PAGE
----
After trekking two miles under the full heat of the sun, I found myself at the perfect campsite, between a pair of the many ponds comprising Ancient Lakes. Given the number of backpackers onsite, I quickly set up my tent, pad and bag as a means to situate myself for the weekend. Knowing this was the desert, the 30 pound load on my back also included a full gallon of water, extra sunscreen and full package of baby wipes. Yes, baby wipes, which I thoroughly enjoyed using after a hot, dusty day in the sun. Once my home for the night was secured, I went off to explore the area further. I followed the rocky trail around Ancient Lake itself towards the waterfall. Having left behind my heavy pack, it was an easy scramble up the loose scree to higher land. The view from atop was splendid.
I perched myself on a boulder just beyond the top of the cascades that flowed into Ancient Lake. I could see the enormity of the canyon as it extended out toward the horizon. Following a short break, I continued east past Judith Pool and her Falls toward H Lake. From the plateau, I spied the oversized windmills of Wild Horse Solar Facility to the west, as well as Dusty Lake basin and the rugged walls of Pothole Coulee throughout the near distance. Realizing I was parched from heat of the late afternoon sun, I returned to camp for a shady reprieve and an early dinner of freeze-dried Italian Pepper Steak, lovingly reconstituted by my JetBoil. Of course, my meal was only complete once I devoured my favorite backcountry dessert of peanut butter cups. YUMMERS!
Following a quick cleanup of dinner, I settled into my tent to enjoy the luxury of reading one of my long-forgotten novels. I must have dozed off for a bit because I woke up with barely enough time to view the sun setting over the western edge of the canyon. It was magnificent to the experience the array of colors accentuated in the sky as nightfall slowly edged out daylight. With the aid of my solar lantern, I tidied myself up as comfortably as I could, changed into clean wool “nighties,” and zipped up my bag and tent for the night. I once again picked up the words of my book until they blurred into a hazy stream of lines beyond my scope of comprehension. Sleep almost immediately became my best friend.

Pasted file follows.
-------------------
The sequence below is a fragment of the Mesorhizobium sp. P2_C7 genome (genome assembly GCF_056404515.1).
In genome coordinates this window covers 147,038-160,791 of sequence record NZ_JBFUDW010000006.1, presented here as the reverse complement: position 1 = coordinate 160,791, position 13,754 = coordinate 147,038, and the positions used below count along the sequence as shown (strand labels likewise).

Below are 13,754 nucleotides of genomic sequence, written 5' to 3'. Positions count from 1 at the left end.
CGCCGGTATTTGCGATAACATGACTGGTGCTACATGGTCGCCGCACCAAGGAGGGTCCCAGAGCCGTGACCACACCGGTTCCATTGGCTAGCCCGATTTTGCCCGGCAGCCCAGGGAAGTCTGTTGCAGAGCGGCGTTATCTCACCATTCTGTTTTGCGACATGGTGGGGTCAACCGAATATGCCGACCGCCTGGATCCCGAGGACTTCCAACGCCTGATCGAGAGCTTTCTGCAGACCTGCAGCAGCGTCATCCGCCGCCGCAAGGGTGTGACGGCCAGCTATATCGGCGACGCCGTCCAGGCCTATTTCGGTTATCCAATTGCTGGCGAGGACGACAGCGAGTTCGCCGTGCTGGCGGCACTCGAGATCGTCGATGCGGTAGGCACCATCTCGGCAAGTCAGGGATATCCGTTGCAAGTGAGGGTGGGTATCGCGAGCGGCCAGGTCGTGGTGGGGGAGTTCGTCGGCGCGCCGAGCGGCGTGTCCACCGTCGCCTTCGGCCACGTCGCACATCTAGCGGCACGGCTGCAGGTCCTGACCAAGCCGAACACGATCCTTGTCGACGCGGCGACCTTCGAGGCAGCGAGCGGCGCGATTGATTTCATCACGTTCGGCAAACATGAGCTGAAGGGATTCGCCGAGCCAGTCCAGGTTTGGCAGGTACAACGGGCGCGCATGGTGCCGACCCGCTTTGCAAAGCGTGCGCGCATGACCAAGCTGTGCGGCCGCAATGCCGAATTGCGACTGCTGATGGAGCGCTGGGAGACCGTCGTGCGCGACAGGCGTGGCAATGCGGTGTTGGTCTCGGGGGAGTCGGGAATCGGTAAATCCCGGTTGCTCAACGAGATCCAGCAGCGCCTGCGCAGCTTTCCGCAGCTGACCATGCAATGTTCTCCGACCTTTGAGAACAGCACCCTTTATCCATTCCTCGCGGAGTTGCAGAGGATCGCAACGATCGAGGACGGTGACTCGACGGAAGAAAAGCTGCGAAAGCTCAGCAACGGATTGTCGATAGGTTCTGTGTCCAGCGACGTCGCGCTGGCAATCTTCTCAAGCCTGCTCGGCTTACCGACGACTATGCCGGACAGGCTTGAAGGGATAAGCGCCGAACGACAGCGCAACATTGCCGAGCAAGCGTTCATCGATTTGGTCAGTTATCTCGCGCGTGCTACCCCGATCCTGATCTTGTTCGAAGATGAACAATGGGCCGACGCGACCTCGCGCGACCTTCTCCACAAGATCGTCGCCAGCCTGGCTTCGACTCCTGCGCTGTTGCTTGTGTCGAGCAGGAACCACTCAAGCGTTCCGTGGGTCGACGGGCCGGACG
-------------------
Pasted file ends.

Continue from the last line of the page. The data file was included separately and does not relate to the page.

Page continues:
My internal clock promptly stirred me up just before sunrise. In the dawn’s quiet, I watched flocks of ducks and geese float overhead on their way to the numerous ponds still undisturbed at this early hour. After taking in the changing hues of the morning light, I returned to another prolonged slumber as I ultimately had no schedule to keep on this Sunday. Many a camper had already packed up and left when I awoke again just after 9 am. I enjoyed a hearty breakfast of blueberry oats and hot cup of coffee as I leisurely stared off into the distance. It felt amazing to revel in the luxury of peace and quiet without any notion of guilt. After realizing how much I actually enjoyed my overnight experience, I slowly decamped and headed out along a different trail from whence I came. I meandered past a few mountain bikers and horse riders enjoying this less trafficked route until I reconnected with the main trail back to my lonely car.
I did it. I spent a night on my own under a blanket of stars without the aid of another soul. Not only did I prepare, hike out and set up with ease, I aptly enjoyed every moment of my time at Ancient Lakes and cannot wait to share this experience with my two hiking buddies! This is my normal, my new normal. My adventurer’s soul has not only returned, but has also evolved into one more relevant to who I am now: a role model to two young girls who can do anything they set their minds to.
Believe you can and you’re halfway there. – Theodore Roosevelt